When I was in high school during the 1970s, I couldn’t wait until I turned 17 so I could get my driver’s license. Of course, I dreamed about the car that I would buy when I was old enough to hit the road.
There were the cars that would get the girls, but like a lot of teenagers, I had champagne tastes but a bare-bones beer budget. My family was trying to keep me grounded with regard to what I could afford, and they harped on reliability. I was, of course, wanting something at least a little bit sexy.
When I talked to my mechanically inclined friends about cars, they would always mention the Dodge Dart. It wasn’t sexy, but walking away from a broken down car wasn’t sexy either. It was the perfect car for kids like us, they said. You can get one on the cheap, they got good gas mileage, and the body would rot before the engine would go bad on you. They raved about the Slant-6 that powered the Dart.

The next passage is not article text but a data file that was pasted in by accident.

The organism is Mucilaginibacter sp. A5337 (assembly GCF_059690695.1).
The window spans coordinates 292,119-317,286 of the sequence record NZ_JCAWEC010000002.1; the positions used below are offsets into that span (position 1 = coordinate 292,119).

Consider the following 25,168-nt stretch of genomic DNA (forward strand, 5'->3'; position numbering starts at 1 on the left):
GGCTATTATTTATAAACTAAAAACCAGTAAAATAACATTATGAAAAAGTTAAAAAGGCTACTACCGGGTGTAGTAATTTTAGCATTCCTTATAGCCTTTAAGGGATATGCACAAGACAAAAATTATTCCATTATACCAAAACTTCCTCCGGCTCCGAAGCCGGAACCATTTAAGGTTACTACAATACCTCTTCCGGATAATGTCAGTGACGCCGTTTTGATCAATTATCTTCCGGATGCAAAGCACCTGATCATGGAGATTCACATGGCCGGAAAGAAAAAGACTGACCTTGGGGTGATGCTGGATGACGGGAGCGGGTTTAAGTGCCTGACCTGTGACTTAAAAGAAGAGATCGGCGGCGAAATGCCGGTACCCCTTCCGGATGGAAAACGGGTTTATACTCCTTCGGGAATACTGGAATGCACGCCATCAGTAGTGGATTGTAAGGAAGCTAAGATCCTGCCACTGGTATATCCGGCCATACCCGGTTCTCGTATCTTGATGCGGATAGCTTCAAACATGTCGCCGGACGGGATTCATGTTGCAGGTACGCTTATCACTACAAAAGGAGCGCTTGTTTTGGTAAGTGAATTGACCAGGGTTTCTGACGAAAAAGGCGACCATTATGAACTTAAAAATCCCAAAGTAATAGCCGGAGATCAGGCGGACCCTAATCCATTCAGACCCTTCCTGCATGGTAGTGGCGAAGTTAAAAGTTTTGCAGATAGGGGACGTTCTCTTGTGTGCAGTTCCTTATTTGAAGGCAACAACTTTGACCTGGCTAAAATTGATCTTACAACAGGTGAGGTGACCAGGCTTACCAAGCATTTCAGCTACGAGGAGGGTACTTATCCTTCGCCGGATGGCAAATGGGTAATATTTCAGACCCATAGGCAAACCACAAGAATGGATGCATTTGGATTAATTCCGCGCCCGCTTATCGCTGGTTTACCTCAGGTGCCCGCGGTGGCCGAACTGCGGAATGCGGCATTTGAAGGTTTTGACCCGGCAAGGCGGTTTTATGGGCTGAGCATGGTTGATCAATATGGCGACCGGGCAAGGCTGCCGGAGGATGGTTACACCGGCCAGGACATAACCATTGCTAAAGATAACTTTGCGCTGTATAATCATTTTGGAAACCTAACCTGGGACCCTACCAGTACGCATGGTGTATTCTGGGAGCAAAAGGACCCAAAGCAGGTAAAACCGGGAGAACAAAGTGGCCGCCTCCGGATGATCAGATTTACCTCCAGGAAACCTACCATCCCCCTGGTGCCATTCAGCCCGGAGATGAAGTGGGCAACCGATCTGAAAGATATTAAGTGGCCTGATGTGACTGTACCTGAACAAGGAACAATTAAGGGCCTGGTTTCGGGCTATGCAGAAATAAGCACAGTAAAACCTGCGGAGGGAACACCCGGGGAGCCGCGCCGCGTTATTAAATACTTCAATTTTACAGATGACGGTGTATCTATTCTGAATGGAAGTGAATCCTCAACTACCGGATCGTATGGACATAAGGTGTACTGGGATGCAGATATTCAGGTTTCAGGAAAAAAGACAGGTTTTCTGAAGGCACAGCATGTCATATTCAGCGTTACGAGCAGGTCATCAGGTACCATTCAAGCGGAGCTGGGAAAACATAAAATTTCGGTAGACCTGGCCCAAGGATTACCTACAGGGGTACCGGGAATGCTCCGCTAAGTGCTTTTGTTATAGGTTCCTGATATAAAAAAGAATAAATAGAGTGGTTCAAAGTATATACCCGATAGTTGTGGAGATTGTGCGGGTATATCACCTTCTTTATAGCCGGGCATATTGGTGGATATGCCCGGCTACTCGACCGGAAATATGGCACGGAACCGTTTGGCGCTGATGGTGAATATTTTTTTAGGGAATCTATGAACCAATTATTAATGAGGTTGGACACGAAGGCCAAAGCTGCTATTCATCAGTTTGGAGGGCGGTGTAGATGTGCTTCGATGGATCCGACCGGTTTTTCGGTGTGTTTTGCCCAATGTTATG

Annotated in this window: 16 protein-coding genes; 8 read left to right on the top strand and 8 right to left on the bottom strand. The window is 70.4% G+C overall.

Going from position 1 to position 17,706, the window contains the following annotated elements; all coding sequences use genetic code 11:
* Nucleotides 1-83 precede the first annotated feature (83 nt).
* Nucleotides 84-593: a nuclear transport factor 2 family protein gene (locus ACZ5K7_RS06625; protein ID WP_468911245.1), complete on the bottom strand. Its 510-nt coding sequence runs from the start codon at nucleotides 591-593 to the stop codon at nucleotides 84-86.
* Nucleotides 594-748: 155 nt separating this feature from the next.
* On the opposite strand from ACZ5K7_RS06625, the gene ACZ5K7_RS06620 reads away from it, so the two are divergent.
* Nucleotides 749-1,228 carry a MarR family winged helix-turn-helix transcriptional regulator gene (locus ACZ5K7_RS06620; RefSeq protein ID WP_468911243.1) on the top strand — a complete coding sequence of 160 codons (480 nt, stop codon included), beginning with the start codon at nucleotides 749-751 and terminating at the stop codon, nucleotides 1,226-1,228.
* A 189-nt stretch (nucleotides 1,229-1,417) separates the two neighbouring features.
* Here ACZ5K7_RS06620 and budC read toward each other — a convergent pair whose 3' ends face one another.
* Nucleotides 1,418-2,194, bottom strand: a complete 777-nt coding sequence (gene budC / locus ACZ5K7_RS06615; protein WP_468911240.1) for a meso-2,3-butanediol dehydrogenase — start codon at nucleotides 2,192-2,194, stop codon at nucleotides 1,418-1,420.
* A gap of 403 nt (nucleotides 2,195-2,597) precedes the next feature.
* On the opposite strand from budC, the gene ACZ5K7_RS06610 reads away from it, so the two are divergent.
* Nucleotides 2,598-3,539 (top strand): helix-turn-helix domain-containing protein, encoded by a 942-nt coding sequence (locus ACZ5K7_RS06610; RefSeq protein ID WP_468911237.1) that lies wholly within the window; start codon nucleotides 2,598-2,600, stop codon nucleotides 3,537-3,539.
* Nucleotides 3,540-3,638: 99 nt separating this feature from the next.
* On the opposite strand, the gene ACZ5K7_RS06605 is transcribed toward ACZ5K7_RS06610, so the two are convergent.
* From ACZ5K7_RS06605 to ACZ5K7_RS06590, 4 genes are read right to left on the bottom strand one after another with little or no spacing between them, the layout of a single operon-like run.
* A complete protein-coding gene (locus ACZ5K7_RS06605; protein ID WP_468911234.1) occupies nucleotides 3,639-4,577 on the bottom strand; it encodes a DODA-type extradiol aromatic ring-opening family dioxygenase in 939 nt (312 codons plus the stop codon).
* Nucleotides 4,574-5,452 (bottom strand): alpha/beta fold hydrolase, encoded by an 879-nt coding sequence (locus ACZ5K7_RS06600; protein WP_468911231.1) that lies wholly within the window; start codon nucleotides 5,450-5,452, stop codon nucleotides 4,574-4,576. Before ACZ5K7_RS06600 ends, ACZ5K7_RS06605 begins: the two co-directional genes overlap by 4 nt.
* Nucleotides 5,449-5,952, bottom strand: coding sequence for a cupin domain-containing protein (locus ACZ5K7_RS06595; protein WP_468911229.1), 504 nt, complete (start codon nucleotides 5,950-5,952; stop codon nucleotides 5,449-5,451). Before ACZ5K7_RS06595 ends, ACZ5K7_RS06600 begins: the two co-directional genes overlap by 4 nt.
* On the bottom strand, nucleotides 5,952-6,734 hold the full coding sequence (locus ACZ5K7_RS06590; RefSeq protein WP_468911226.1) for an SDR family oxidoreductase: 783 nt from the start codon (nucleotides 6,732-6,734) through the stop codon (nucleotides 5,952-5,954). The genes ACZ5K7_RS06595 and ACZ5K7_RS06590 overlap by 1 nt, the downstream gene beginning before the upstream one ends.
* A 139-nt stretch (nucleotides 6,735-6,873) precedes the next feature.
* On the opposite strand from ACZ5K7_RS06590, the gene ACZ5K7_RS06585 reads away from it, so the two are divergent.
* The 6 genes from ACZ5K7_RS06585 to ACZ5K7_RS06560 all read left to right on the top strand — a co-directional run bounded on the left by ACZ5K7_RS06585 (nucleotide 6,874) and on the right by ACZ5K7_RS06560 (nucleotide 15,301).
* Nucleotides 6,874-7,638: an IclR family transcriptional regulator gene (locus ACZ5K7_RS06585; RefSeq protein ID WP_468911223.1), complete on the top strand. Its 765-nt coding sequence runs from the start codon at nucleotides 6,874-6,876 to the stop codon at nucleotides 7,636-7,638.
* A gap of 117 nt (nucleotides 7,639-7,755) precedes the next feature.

For the record, I didn’t get one. My first car was a 1970 Chevy Impala convertible, but I was sold on the virtues of the Dart.
Dodge introduced the Dart for the 1960 model year. (Incidentally, I was introduced for the 1960 model year as well.) It was a full-size car when it was first released, but it was downsized over the years. The standard engine in the Dart during the initial model year was the aforementioned Slant-6, a 225 cubic inch version.
They also offered more powerful options. You could get the Dart with either a 318 or 361cubic inch V8, and they had two-barrel and four-barrel carb options. The car was offered as a sedan, a hard top, and a wagon in both two and four door varieties.
The Dodge Dart was very popular from its inception. It was an economical car that had all the qualities that everyday working people valued. Budget conscious consumers gobbled them up during the 60s. The remnants trickled down to those of us who were buying cheap used cars in the 70s.
The Dart lasted as a Dodge stalwart through the 1976 model year, but there were countless Darts still on the road for many years after they discontinued production.
I rented a car a few months ago, and, lo and behold, it was a new Dodge Dart. The company resurrected the nameplate for the 2013 model year. It was certainly a far cry from the Dart of my memories, but it was cool enough. Is the new Dart a good car? I’ll let you know in about 20 years when I see how many 2013 Darts are still on the road.